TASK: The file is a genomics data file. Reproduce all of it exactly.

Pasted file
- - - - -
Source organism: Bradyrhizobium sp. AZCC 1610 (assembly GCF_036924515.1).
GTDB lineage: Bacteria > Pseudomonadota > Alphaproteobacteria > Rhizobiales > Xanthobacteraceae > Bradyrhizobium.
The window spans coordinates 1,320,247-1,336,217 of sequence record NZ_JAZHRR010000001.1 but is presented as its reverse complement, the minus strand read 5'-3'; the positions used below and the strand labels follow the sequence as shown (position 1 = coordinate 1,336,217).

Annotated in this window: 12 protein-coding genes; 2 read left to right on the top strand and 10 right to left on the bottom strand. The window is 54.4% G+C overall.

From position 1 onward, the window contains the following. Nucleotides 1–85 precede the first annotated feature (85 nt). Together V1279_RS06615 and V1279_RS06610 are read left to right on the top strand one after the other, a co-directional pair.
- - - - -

Source organism: Bradyrhizobium sp. AZCC 1610 (assembly GCF_036924515.1).
GTDB lineage: Bacteria > Pseudomonadota > Alphaproteobacteria > Rhizobiales > Xanthobacteraceae > Bradyrhizobium.
The window spans coordinates 1,320,247-1,336,217 of sequence record NZ_JAZHRR010000001.1 but is presented as its reverse complement, the minus strand read 5'-3'; the positions used below and the strand labels follow the sequence as shown (position 1 = coordinate 1,336,217).

Annotated in this window: 12 protein-coding genes; 2 read left to right on the top strand and 10 right to left on the bottom strand. The window is 54.4% G+C overall.

From position 1 onward, the window contains the following. Nucleotides 1–85 precede the first annotated feature (85 nt). Together V1279_RS06615 and V1279_RS06610 are read left to right on the top strand one after the other, a co-directional pair.